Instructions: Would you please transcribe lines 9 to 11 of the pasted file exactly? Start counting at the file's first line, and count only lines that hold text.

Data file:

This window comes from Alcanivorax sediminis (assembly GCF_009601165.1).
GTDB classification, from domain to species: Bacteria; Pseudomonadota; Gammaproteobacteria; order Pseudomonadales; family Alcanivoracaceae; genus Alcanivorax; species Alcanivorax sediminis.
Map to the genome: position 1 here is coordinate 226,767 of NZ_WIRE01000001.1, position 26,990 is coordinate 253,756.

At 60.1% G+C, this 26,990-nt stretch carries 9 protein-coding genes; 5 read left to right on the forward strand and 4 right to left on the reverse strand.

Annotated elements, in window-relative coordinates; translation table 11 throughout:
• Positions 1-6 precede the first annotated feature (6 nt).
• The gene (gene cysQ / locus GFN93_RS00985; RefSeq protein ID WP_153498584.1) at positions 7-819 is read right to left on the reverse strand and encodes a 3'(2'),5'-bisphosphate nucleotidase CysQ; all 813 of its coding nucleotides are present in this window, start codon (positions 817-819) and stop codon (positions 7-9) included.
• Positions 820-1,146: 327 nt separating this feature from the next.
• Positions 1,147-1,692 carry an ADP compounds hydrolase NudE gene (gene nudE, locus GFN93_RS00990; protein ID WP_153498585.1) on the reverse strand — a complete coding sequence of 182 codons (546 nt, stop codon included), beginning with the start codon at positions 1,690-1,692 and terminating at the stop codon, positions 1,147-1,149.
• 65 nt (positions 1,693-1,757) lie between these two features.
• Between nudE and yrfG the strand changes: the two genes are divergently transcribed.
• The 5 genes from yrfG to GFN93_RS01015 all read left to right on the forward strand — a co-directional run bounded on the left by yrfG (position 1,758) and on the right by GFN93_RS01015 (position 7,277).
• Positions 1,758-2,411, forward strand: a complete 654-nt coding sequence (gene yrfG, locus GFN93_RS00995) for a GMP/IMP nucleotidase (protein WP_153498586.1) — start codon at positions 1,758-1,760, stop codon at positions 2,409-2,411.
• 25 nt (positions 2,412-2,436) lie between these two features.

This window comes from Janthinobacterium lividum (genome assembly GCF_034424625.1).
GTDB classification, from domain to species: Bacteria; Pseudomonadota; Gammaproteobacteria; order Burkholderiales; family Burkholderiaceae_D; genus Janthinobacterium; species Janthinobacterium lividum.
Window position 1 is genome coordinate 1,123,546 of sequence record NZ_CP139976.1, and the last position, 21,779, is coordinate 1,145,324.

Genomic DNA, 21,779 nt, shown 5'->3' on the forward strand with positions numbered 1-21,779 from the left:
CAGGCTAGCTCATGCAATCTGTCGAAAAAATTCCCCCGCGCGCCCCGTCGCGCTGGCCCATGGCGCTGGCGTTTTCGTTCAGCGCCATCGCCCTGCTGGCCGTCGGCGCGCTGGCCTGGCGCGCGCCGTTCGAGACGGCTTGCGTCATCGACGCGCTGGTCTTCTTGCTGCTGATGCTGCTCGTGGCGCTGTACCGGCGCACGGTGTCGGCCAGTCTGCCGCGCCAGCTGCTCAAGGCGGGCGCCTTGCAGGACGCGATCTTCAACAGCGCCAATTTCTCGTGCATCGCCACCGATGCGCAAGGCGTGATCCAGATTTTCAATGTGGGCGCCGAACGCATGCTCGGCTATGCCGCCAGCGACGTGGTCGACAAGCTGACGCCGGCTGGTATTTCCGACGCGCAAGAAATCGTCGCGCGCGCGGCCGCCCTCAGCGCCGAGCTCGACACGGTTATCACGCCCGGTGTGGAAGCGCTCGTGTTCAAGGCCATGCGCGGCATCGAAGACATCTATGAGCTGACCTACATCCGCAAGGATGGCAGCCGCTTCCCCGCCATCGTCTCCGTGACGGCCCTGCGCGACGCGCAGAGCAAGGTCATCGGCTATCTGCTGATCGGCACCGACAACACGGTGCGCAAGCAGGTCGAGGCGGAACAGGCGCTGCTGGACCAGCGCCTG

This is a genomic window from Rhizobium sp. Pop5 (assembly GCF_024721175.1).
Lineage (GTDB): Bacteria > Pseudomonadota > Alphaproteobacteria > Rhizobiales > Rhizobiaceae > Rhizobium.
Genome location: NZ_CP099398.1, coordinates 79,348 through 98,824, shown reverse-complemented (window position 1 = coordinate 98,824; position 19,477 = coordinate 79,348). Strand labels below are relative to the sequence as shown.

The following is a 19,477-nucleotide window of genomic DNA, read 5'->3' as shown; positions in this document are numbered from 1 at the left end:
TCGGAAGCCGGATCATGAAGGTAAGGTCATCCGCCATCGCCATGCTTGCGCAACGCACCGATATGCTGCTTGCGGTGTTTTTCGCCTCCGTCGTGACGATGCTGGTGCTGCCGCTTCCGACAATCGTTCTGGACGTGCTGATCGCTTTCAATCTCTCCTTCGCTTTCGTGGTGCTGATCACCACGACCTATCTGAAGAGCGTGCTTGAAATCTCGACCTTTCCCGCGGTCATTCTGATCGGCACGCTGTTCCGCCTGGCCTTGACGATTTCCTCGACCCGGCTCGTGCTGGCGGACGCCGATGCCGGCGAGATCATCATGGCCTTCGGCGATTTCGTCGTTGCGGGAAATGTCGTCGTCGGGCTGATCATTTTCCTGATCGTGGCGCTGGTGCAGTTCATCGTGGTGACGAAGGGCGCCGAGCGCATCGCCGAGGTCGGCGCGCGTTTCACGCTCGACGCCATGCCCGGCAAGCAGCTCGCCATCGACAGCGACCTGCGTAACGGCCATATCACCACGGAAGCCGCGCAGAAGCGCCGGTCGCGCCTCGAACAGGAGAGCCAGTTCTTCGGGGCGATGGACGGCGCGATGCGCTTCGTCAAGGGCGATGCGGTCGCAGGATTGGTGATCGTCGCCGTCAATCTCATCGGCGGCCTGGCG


• Positions 1,147-1,692 carry an ADP compounds hydrolase NudE gene (gene nudE, locus GFN93_RS00990; protein ID WP_153498585.1) on the reverse strand — a complete coding sequence of 182 codons (546 nt, stop codon included), beginning with the start codon at positions 1,690-1,692 and terminating at the stop codon, positions 1,147-1,149.
• 65 nt (positions 1,693-1,757) lie between these two features.
• Between nudE and yrfG the strand changes: the two genes are divergently transcribed.